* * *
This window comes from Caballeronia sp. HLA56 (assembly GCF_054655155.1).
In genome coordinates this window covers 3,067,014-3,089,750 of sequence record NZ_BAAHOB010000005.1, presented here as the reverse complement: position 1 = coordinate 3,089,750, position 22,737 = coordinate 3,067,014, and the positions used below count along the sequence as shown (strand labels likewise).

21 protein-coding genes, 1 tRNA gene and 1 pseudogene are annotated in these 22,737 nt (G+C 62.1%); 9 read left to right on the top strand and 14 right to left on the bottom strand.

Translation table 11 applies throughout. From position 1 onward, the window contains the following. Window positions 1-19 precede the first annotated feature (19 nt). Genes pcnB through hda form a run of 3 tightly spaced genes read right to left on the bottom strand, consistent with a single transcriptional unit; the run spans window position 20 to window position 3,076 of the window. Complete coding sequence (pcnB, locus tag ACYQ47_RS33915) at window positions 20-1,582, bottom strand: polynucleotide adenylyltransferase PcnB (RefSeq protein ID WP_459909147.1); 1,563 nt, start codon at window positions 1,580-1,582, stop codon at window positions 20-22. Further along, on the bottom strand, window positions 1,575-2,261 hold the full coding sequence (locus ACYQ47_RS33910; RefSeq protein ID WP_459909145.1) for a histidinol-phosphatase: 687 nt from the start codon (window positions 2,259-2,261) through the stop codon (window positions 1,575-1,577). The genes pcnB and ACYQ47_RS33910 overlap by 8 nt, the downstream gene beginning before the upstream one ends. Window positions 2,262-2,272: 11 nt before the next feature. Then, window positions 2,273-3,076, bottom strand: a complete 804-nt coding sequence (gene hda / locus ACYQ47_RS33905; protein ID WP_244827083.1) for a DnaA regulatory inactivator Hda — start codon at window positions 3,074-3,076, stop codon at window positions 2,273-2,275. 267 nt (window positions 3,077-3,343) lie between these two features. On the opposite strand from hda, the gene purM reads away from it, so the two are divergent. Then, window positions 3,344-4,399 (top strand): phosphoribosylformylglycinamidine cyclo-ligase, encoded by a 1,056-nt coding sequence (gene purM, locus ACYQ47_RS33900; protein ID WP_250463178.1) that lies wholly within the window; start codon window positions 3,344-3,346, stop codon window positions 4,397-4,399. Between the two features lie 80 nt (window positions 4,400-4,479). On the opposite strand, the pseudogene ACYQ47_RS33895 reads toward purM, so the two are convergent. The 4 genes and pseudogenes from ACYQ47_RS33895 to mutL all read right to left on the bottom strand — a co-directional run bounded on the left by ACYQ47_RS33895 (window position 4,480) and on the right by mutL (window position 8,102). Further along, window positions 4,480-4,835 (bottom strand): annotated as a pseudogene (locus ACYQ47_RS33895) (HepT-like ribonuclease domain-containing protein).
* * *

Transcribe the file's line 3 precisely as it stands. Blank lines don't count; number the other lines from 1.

21 protein-coding genes, 1 tRNA gene and 1 pseudogene are annotated in these 22,737 nt (G+C 62.1%); 9 read left to right on the top strand and 14 right to left on the bottom strand.